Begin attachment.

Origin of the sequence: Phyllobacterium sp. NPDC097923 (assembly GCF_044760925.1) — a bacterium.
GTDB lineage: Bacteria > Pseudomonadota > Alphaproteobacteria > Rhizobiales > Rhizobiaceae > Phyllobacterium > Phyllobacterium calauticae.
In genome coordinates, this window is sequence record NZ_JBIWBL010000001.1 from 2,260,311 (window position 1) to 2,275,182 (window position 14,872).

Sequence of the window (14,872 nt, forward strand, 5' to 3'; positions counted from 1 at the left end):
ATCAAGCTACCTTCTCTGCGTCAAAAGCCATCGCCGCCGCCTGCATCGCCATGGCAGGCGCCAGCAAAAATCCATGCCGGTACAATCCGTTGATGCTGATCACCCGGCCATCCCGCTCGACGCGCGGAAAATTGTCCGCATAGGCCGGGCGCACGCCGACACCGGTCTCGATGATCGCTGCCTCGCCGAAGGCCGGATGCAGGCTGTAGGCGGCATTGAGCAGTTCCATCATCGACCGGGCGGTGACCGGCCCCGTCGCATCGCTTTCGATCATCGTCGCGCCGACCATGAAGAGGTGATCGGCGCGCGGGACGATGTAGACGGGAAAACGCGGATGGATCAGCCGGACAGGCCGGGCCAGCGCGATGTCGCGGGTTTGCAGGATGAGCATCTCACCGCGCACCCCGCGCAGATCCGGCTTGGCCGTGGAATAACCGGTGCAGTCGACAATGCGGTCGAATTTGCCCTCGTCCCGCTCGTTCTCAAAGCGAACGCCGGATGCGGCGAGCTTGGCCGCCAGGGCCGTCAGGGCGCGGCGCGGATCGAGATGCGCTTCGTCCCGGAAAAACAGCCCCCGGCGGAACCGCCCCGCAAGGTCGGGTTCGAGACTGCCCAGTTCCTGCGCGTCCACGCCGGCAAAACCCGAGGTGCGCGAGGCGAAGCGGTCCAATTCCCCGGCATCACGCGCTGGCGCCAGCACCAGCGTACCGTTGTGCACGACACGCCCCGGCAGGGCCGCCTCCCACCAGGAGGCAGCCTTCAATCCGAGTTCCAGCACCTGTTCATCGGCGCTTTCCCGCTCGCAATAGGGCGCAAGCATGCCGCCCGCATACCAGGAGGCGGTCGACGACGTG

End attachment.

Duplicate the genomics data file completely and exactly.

Origin of the sequence: Phyllobacterium sp. NPDC097923 (assembly GCF_044760925.1) — a bacterium.
GTDB lineage: Bacteria > Pseudomonadota > Alphaproteobacteria > Rhizobiales > Rhizobiaceae > Phyllobacterium > Phyllobacterium calauticae.
In genome coordinates, this window is sequence record NZ_JBIWBL010000001.1 from 2,260,311 (window position 1) to 2,275,182 (window position 14,872).

Sequence of the window (14,872 nt, forward strand, 5' to 3'; positions counted from 1 at the left end):
ATCAAGCTACCTTCTCTGCGTCAAAAGCCATCGCCGCCGCCTGCATCGCCATGGCAGGCGCCAGCAAAAATCCATGCCGGTACAATCCGTTGATGCTGATCACCCGGCCATCCCGCTCGACGCGCGGAAAATTGTCCGCATAGGCCGGGCGCACGCCGACACCGGTCTCGATGATCGCTGCCTCGCCGAAGGCCGGATGCAGGCTGTAGGCGGCATTGAGCAGTTCCATCATCGACCGGGCGGTGACCGGCCCCGTCGCATCGCTTTCGATCATCGTCGCGCCGACCATGAAGAGGTGATCGGCGCGCGGGACGATGTAGACGGGAAAACGCGGATGGATCAGCCGGACAGGCCGGGCCAGCGCGATGTCGCGGGTTTGCAGGATGAGCATCTCACCGCGCACCCCGCGCAGATCCGGCTTGGCCGTGGAATAACCGGTGCAGTCGACAATGCGGTCGAATTTGCCCTCGTCCCGCTCGTTCTCAAAGCGAACGCCGGATGCGGCGAGCTTGGCCGCCAGGGCCGTCAGGGCGCGGCGCGGATCGAGATGCGCTTCGTCCCGGAAAAACAGCCCCCGGCGGAACCGCCCCGCAAGGTCGGGTTCGAGACTGCCCAGTTCCTGCGCGTCCACGCCGGCAAAACCCGAGGTGCGCGAGGCGAAGCGGTCCAATTCCCCGGCATCACGCGCTGGCGCCAGCACCAGCGTACCGTTGTGCACGACACGCCCCGGCAGGGCCGCCTCCCACCAGGAGGCAGCCTTCAATCCGAGTTCCAGCACCTGTTCATCGGCGCTTTCCCGCTCGCAATAGGGCGCAAGCATGCCGCCCGCATACCAGGAGGCGGTCGACGACGTG